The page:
Life Is But A Journey (Part 2)

Hellooooo! If you missed the first part of Life Is But A Journey, please catch up then join us here.



I had sent off my application during the Christmas holidays with the hopes that my passport would be returned to me just in time to start my International Foundation course in January of the next year. I was so confident I would get that visa. If I remember correctly, my dad had even sorted out my ticket by that time. I already had my hair did—waist-length box braids. Colours 30 and 33. Omo! I was ready! This was so that as soon as I had gotten the visa, I would be on my merry way without having to worry about hair or anything else.

We went to the village for Christmas, as per omo Igbo, and I was counting every second until I could pick up my passport. A week had passed, no word. Oh, I forgot to mention earlier that we were told to wait for a call or a text (I don’t remember) with instructions to come for collection. Second week had passed, still nothing. By this time we had left the village and gone back to ‘township’ and you know what? I had only about two or three days before my classes were to start.

Ah…Oh boy.

I started to hyperventilate. Not again, I thought. God, please not another rejection. Why are they wasting so much time? But I know it normally doesn’t take that long. Why is mine taking so long then? Is there an issue with my application?

Have you ever wanted something so much, so desperately, that you truly believe that if you don’t get it you’ll be shattered? You’ve built so much around that desire and you feel that not having it, especially after it’s so close you can taste it, will leave you an irreparable wreck? That was me at that moment. And so, I made a decision—God it’s me and you today…hence, my crying.

Later that evening, an uncle who was staying with us saw me and said he wanted to talk to me.

‘I heard you were crying today,’ he said.

I replied in the affirmative. He asked me why and I vaguely told him the reason. The next thing he said to me changed my life and has become a principle that I live by till today.

Life is not a destination. Life is a journey.

He went on to further explain that after jumping over one hurdle in life, there will be another for you strive to jump over. For instance, you hope to start university and then you do, that’s one hurdle crossed. Then comes graduation, job search, possible promotion, and the list goes on…There is always something new to want.

Set new goals but don’t get so obsessed with attaining them that you lose sight of everything else, forgetting that the goal isn’t the final destination. We can’t get to a certain phase of our lives, proclaim ‘Yes! I’ve arrived!’ and stop there. You got married to the person of your dreams. Congrats, but life doesn’t end there. You’ve finally become a SAN. Oshey baddest, but life still doesn’t end there. This was basically the gist of all my uncle said. I thanked him for his advice and then went to bed still expecting my biggest desire.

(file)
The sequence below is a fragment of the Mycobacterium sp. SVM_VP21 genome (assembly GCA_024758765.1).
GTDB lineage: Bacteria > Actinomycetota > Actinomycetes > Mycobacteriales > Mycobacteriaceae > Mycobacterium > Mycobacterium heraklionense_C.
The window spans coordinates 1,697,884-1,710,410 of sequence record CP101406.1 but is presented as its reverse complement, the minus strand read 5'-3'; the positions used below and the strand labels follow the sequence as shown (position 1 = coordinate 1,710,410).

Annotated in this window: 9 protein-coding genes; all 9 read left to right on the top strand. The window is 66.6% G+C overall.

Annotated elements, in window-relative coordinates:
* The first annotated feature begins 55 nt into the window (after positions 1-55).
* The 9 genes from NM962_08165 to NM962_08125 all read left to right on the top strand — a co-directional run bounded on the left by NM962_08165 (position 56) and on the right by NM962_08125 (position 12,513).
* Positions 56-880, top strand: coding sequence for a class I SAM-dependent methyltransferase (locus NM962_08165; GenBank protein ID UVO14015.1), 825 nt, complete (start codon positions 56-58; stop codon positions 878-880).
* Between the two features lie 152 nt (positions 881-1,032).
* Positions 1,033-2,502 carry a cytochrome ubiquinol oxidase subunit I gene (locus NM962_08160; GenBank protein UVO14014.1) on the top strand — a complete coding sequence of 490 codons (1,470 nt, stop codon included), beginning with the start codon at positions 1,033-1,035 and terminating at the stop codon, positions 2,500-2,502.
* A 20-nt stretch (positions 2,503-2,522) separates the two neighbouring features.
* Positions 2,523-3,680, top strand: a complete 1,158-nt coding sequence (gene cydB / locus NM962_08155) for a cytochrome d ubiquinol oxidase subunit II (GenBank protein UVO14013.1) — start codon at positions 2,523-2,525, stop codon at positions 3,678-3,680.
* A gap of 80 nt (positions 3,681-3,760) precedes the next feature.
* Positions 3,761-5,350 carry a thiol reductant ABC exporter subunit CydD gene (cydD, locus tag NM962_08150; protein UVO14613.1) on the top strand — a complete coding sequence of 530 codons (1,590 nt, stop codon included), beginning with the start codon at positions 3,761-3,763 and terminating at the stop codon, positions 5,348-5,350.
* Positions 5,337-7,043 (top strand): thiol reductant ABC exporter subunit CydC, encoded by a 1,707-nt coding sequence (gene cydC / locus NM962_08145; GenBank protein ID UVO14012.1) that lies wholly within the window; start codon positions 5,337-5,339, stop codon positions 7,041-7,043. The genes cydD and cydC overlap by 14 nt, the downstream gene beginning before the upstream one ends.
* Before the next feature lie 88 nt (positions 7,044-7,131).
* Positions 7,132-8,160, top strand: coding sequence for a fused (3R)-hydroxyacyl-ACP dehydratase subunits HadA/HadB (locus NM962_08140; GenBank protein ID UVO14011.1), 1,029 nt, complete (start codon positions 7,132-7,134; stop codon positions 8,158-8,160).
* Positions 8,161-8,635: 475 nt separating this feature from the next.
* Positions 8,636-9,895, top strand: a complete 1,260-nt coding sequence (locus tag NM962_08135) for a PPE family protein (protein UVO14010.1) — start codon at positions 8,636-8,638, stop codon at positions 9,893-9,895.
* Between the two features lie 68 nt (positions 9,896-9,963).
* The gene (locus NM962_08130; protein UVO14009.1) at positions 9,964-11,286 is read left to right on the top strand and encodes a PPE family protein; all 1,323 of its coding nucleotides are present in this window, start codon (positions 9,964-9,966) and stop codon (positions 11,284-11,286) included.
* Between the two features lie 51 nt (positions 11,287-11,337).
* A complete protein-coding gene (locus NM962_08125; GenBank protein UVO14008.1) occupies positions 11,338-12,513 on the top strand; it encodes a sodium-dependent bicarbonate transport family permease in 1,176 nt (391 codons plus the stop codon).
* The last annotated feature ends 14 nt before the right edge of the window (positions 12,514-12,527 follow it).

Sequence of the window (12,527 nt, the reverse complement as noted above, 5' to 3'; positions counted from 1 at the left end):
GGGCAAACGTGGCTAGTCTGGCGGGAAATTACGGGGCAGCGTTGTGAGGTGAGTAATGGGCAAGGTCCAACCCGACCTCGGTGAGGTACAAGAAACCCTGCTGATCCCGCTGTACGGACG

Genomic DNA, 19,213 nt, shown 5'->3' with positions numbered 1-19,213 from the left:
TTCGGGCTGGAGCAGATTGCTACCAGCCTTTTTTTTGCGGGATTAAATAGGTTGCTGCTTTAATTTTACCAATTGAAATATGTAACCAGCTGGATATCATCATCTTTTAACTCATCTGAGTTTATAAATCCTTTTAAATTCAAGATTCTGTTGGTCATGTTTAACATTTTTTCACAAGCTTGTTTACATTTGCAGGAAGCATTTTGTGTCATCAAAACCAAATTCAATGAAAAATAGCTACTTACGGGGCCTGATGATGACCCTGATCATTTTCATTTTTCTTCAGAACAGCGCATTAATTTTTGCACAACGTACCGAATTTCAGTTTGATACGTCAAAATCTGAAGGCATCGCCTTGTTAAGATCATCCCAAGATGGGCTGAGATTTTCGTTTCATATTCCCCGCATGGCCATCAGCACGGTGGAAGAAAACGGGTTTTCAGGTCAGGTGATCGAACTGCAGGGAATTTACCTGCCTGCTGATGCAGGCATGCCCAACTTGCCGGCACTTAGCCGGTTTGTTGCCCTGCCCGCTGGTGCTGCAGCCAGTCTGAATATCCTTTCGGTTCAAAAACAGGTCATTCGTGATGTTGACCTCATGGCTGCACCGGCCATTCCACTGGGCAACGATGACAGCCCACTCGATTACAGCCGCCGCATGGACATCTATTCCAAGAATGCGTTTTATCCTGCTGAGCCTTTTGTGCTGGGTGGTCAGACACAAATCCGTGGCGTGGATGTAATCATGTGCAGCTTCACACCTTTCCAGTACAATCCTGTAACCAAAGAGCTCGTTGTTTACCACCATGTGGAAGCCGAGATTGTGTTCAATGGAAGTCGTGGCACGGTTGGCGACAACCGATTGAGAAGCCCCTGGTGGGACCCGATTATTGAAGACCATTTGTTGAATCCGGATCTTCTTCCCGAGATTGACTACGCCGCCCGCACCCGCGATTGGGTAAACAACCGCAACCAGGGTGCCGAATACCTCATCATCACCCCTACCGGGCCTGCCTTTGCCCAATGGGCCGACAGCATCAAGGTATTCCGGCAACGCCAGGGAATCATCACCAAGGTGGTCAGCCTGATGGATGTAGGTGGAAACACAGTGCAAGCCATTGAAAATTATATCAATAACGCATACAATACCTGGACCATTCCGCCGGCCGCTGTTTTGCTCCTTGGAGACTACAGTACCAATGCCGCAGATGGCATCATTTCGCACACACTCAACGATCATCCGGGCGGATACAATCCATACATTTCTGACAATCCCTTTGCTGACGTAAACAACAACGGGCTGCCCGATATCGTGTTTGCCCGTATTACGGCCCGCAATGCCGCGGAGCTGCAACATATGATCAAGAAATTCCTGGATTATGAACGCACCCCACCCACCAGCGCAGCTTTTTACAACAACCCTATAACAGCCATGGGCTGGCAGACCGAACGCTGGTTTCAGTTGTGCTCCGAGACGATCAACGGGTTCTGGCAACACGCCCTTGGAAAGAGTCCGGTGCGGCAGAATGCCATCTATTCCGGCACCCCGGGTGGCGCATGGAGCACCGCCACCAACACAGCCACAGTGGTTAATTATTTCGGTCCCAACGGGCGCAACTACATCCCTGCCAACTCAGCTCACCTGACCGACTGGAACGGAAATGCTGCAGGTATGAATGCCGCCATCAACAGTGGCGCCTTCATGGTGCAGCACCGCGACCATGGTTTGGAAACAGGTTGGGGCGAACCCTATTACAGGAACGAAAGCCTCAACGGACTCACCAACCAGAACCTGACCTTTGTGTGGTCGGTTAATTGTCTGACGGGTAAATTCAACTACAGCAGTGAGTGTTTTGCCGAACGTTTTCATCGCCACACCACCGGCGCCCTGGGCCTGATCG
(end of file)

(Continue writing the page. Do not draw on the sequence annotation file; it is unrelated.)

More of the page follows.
The size of my eyeballs the next morning ehn! That’s why I hate crying for too long. It’s not just because I’m a kajad babe. It’s mostly because I always end up looking like E.T’s offspring. At least the unflattering look came with a very valuable lesson which I’ve applied to every aspect of my life since then. Life doesn’t end after we reach a milestone.

The problem with forgetting that life still continues after an achievement is that we are no longer open to learning and we consciously choose to stop growing. Complacency is ugly, guys. Really. We shouldn’t assume that we have become complete just because we finally have what we’ve always wanted. So, keep aiming. Continue to aspire and don’t get discouraged if you don’t get what you want or experience what seems like a dead end. The only thing that signifies that life is over is death.

Sooo I’m sure some of you are thinking ‘So after this babe went all Dr. Phil on us, she didn’t even tell somebody whether she got the visa or not!’ OK, OK. Let me tell you what happened after that night.

Somebody say ‘The very next day!’ The very next day I got a call or a text (like I said, I don’t remember exactly) telling me to come to pick up my passport.

Heyyyy, God!

I tell you, it seemed atilogwu dancers were performing on the ground of my heart. It was beating so fast. From home till we got to the visa collection office, my heart was in my mouth. I got there and when it was my turn, I gave the man behind the desk my details. He checked for the envelope with my name, opened it, gave it a cursory glance, handed it to me with a smile and said ‘Congratulations.’

Huh? You say…?

‘Sir,’ I said incredulously. ‘How do you know? You didn’t even check my passport to see if I got the visa or not.’
‘Don’t worry,’ he insisted. ‘You got it. There’s no ‘love letter’ inside there.’

Love letter—a rejection letter. Immediately, I brought out my passport to check. I had to be sure. I had to see for myself. I didn’t want to hope again and then have my hopes crushed…again. I opened my passport and…there it was—my visa. In fact…in fact…in fact…I can’t even describe in words how I felt but in all of my celebration, in all the preparations for the new phase of my life, I always had it at the back of my mind—life is not a destination. Life is a journey.


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